The idea of using public-private partnerships to build or maintain toll highways and bridges may not be as popular as it was during the Bush administration, when Transportation Secretary Mary Peters championed private sector investment in public infrastructure at every turn and every intersection. But the public-private partnership is far from dead — though some in Washington would like it to be.
Indiana Gov. Mitch Daniels, the architect of one of the largest public-private infrastructure partnerships in U.S. history, came to Capitol Hill late last month to rally opposition to provisions in the Senate transportation bill he said would penalize states that take the public-private road to funding infrastructure.
House-Senate conferees “might put a transportation bill out that, as I see it, would have some real backward features,” the Republican governor told reporters at a roundtable sponsored by the libertarian Reason Foundation on May 31.
There’s a chance, he said, the House-Senate conferees may not put out a transportation bill at all before a June 30 deadline forces another extension of the current law. “I heard it was 50-50,” he said. He wants to be sure, however, the next transportation bill at least isn’t hostile to public-private initiatives — and Indiana.
Side Bar: Deal of (almost) a Century?
“There’s a proposal to penalize states like ours that have had the effrontery to harvest dollars from an underperforming asset, even though they were all reinvested in infrastructure, something we all agree is a good idea,” he said.
At issue are amendments from Sen. Jeff Bingaman, D-N.M., that would reduce federal highway funding for states that sell or lease toll roads to private companies by removing those highways from federal funding formulas and changing the tax code in a way that could make projects less attractive to potential investors.
The amendments are a shot straight at Indiana, a target identified by Bingaman in an editorial column in The Washington Post, and other states that have used public-private partnerships to raise funds and build or maintain infrastructure. In his May 4 column, Bingaman charged that public-private partnerships such as the Indiana Toll Road essentially charge taxpayers twice for the same highway.
“What this means is that the nation’s drivers paid for the road with 55 years’ worth of their tolls, and now they essentially have to buy it back,” the senator wrote. Indiana will receive $900 million in federal highway funds this year, Bingaman wrote, “the same amount it would have received had it never made the deal” to lease the Toll Road for 75 years in 2006. Daniels sees no problem with that. The 157-mile Indiana Toll Road, he said, although part of the interstate highway system, was neither built nor maintained with federal highway money or even state taxes.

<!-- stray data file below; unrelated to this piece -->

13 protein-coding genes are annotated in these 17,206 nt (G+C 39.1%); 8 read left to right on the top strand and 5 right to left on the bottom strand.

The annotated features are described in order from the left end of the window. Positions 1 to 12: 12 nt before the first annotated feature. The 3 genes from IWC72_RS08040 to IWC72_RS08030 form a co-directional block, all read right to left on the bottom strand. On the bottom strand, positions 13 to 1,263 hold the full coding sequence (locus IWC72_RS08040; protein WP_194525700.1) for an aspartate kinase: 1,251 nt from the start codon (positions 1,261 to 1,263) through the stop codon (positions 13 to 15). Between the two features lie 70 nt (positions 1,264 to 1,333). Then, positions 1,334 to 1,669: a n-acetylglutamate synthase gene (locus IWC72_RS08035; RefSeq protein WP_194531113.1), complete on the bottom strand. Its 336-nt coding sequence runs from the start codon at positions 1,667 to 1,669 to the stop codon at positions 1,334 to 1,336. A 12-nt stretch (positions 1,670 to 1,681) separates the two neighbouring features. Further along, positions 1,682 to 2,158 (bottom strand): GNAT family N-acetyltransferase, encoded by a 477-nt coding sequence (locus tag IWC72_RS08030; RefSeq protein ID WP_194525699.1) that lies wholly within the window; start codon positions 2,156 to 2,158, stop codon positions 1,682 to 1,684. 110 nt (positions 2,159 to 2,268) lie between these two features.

The $3.8 billion, cash-up-front deal Indiana signed to lease — not sell — its toll road in 2006 funded “Major Moves,” a 10-year infrastructure spending program that is expected to complete 65 roadway projects by the end of 2012. More than 600 bridges throughout Indiana will have been repaired or replaced under the spending program by year’s end, according to the state Department of Transportation.
But Indiana isn’t slow to spend federal highway dollars, too. It was able to quickly spend stimulus funds, Daniels said, because it had an existing infrastructure program. “We simply plugged (the funding) into things we were already working on.” As for the federal highway formula, “this is a state that gets screwed every year anyway,” Daniels said. “Ninety-two cents is the most we’ve ever collected from every dollar raised in Indiana” for the federal Highway Trust Fund, he said.
Daniels isn’t just worried about being penalized for the toll road lease. Indiana has two new public-private partnerships in the wings, both bridge-building deals. Other states, including Virginia, are planning public-private partnerships. Virginia Gov. Bob McDonnell last week identified eight priority public-private ventures and 14 “conceptual” projects that include highway, communications and port infrastructure.
Daniels and his allies want to keep such projects on the table and defeat legislation they fear would discourage potential investors. “Some mix of private capital properly recruited and regulated” is part of the answer to the nation’s infrastructure crisis, he said. “We’re not going to get there the old-fashioned way alone.”